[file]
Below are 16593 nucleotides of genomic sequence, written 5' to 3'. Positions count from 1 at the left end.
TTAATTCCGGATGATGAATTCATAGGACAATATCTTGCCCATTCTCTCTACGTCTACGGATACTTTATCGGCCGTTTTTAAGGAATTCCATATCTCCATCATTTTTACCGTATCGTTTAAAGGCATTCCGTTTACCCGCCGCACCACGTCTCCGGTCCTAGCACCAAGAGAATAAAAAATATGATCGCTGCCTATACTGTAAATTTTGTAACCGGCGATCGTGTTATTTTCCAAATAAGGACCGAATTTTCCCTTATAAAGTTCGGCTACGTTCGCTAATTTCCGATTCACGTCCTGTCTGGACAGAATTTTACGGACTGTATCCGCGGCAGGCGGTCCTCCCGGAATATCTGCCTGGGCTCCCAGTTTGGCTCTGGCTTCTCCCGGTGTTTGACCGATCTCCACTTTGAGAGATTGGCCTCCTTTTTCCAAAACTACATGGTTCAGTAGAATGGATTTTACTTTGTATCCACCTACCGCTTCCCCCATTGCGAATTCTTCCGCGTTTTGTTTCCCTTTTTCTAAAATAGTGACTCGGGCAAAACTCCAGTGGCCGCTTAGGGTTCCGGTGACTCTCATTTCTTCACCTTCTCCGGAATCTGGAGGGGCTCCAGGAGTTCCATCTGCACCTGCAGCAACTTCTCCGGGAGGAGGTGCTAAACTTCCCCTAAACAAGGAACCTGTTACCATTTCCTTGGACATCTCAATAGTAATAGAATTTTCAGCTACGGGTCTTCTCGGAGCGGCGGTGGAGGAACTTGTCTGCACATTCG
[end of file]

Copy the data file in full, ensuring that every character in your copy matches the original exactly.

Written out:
Below are 16593 nucleotides of genomic sequence, written 5' to 3'. Positions count from 1 at the left end.
TTAATTCCGGATGATGAATTCATAGGACAATATCTTGCCCATTCTCTCTACGTCTACGGATACTTTATCGGCCGTTTTTAAGGAATTCCATATCTCCATCATTTTTACCGTATCGTTTAAAGGCATTCCGTTTACCCGCCGCACCACGTCTCCGGTCCTAGCACCAAGAGAATAAAAAATATGATCGCTGCCTATACTGTAAATTTTGTAACCGGCGATCGTGTTATTTTCCAAATAAGGACCGAATTTTCCCTTATAAAGTTCGGCTACGTTCGCTAATTTCCGATTCACGTCCTGTCTGGACAGAATTTTACGGACTGTATCCGCGGCAGGCGGTCCTCCCGGAATATCTGCCTGGGCTCCCAGTTTGGCTCTGGCTTCTCCCGGTGTTTGACCGATCTCCACTTTGAGAGATTGGCCTCCTTTTTCCAAAACTACATGGTTCAGTAGAATGGATTTTACTTTGTATCCACCTACCGCTTCCCCCATTGCGAATTCTTCCGCGTTTTGTTTCCCTTTTTCTAAAATAGTGACTCGGGCAAAACTCCAGTGGCCGCTTAGGGTTCCGGTGACTCTCATTTCTTCACCTTCTCCGGAATCTGGAGGGGCTCCAGGAGTTCCATCTGCACCTGCAGCAACTTCTCCGGGAGGAGGTGCTAAACTTCCCCTAAACAAGGAACCTGTTACCATTTCCTTGGACATCTCAATAGTAATAGAATTTTCAGCTACGGGTCTTCTCGGAGCGGCGGTGGAGGAACTTGTCTGCACATTCG